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Here we offer a selection of our favourite books on military history. Some are the books we have used as sources for this site, some are good introductions to their subjects and others are interesting oddities.

We also have a selection of 1,4763 longer book reviews.

All links on this site go straight to the relevant Amazon web site (currently we link to the UK, US and Canadian sites), where you can place orders for any of the books listed here.

Recent Reviews

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In the Legions of Napoleon - the Memoirs of a Polish Officer in Spain and Russia 1808-1813, Henrich von Brandt. The memoirs of a Polish officer from a German background who served with the French from 1808-1813, covering the four years he spent in Spain and the disastrous invasion of Russia of 1812. Provides a rather different viewpoint on these famous campaigns, especially in Spain, where Brandt fought in a part of the war rarely covered by British memoirs. Also includes some more lighthearted moments from Spain, as well as a vivid account of the disastrous retreat from Spain (Read Full Review)
Voices from the Peninsula - Eyewitness Accounts by Soldiers of Wellington's Army, 1808-1814, ed. Ian Fletcher. Covers the long series of campaigns fought by Wellington’s army, from the initial victories at Rolica and Vimeiro to the eventually invasion of France, when his troops became the first Allied troops to cross onto French soil as the net closed in on Napoleon. Uses a wide range of authors to bring us into the heart of the action, and to give us accounts of many of the key moments of Wellington’s many victories as well as his rare setbacks(Read Full Review)
American Amphibious Gunboats in World War II, Robin L. Rielly. Looks at the creation of armed gunboats based on the Landing Craft, Infantry (LCI), at first as a weapon for use against Japanese barges and later used to support amphibious landings and to defend against suicide boats and kamikaze attacks. An impressive example of how an improvised weapon could turn into a vital weapon, playing a major part in the second half of the Pacific War, and especially at Okinawa (Read Full Review)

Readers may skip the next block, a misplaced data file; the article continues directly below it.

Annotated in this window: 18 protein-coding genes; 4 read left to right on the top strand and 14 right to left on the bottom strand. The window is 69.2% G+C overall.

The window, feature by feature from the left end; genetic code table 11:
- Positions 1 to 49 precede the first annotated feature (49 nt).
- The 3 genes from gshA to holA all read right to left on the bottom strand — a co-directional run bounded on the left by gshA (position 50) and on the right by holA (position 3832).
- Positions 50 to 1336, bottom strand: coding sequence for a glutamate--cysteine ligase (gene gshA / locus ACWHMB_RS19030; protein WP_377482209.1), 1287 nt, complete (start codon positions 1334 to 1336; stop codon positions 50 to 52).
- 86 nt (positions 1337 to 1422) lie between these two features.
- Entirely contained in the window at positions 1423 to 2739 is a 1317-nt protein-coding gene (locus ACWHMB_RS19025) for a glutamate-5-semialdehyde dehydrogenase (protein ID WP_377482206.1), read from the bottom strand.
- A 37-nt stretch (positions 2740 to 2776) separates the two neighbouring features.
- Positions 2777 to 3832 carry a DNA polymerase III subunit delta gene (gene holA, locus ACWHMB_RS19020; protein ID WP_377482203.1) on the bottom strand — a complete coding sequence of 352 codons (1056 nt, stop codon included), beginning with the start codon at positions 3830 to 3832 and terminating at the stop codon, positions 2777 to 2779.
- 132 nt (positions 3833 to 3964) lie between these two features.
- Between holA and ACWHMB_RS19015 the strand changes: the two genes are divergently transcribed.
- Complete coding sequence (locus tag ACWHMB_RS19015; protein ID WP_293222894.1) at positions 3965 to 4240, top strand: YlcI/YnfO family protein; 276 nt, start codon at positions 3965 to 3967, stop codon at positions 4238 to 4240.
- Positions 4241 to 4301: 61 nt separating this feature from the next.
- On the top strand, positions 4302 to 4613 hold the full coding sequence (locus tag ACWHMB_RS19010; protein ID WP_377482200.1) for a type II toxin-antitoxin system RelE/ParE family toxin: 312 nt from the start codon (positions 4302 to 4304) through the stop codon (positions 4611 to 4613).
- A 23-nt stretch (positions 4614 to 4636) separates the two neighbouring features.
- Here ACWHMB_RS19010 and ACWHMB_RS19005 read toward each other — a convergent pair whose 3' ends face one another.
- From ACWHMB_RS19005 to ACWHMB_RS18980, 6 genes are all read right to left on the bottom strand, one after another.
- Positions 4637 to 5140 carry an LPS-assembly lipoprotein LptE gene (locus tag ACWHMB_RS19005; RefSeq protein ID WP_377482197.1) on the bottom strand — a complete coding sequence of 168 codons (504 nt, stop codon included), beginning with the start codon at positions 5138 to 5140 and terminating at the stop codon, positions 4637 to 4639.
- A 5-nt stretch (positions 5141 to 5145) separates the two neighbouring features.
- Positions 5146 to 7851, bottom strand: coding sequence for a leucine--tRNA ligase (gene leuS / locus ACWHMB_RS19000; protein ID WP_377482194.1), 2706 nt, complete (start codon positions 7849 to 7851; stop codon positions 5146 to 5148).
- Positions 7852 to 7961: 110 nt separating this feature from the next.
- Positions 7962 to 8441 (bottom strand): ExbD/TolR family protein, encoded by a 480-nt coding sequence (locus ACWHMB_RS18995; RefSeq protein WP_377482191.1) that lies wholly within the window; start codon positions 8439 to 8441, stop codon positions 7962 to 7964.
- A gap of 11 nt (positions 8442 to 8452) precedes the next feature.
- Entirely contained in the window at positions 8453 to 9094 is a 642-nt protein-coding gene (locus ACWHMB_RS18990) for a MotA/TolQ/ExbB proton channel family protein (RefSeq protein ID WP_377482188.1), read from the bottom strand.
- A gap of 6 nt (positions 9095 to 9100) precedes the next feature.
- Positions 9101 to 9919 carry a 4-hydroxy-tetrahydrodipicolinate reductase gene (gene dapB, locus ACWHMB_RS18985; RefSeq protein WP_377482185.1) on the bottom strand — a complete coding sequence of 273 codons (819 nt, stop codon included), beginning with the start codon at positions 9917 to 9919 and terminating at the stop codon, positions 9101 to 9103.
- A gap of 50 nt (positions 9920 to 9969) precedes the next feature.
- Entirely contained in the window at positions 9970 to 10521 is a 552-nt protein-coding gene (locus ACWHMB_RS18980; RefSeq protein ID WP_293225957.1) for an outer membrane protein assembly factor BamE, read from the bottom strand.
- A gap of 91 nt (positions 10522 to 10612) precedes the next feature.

Napoleon and the Archduke Charles - A History of the Franco-Austrian Campaign in the valley of the Danube 1809, F. Loraine Petre. Covers Napoleon’s final victorious campaign, the hard fought victory over Austria that also saw him suffer his first significant battlefield defeat at Aspern-Essling, as well as the eventual victory at Wagram. Traces the failures and successes of both senior commanders, and the early signs of a reduction in the quality of the French army. A good account despite being over a century old(Read Full Review)
Panzer I & II Blueprint for Blitzkrieg 1933-1941, Robert Jackson . A well illustrated history of the Panzer I and Panzer II, the most numerous German tanks of the early Blitzkrieg victories, and still present in very large numbers at the start of Operation Barbarossa, by which time they were utterly outclassed. Covers their development, technical specifications, variants and modified vehicles using the same chassis and their combat record, all supported by a good selection of photographs and plans (Read Full Review)
Conquerors of the Roman Empire: The Goths, Simon Macdowall. Looks at the long period of interaction between the various Gothic tribes and the Roman Empire, as well as the post-Roman history of the two main Gothic kingdoms in Italy and Spain. Produces a more complex picture than the normal image of the Goths as simply rampaging destroyers of the Empire, showing that Rome and the Goths were allies almost as often as enemies, and looking at the brief attempt to produce a combined Roman and Gothic society in Italy (Read Full Review)
Professor Porsche’s Wars, Karl Ludvigsen. A study of the military aspects of Fredinand Porsche’s career, spanning a wide range of activities from First World War artillery tractors to the vast Maus tank, and including his most successful military design, the Beetle based Kubelwagen. A well balanced account of a long and active career that actually produced a surprisingly small number of militarily significant products.(Read Full Review)
German Military Vehicles of World War II, Jean-Denis G.G. Lepage. Main focus is on soft skinned, unarmed vehicles - trucks, cars, bikes etc, but also covers half tracks and armoured cars. For me the soft skinned section is a useful reference, if a bit dry, while the half track and armoured car section is more interesting, covering some of the more famous combat vehicles of the Second World War as well as their less successful contemporaries (Read Full Review)
M50 Ontos and M56 Scorpion 1956-70 - US Tank Destroyers of the Vietnam War, Kenneth W. Estes. Looks at two very light tank destroyers developed for the Cold War but that never saw action against enemy army, but instead saw limited use as infantry support weapons during the Vietnam War. Both were seen as expendable weapons, combining heavy firepower with a light and easy to produce vehicle, but neither was produced in very large numbers, both were made obsolete by anti-tank missiles (Read Full Review)

 


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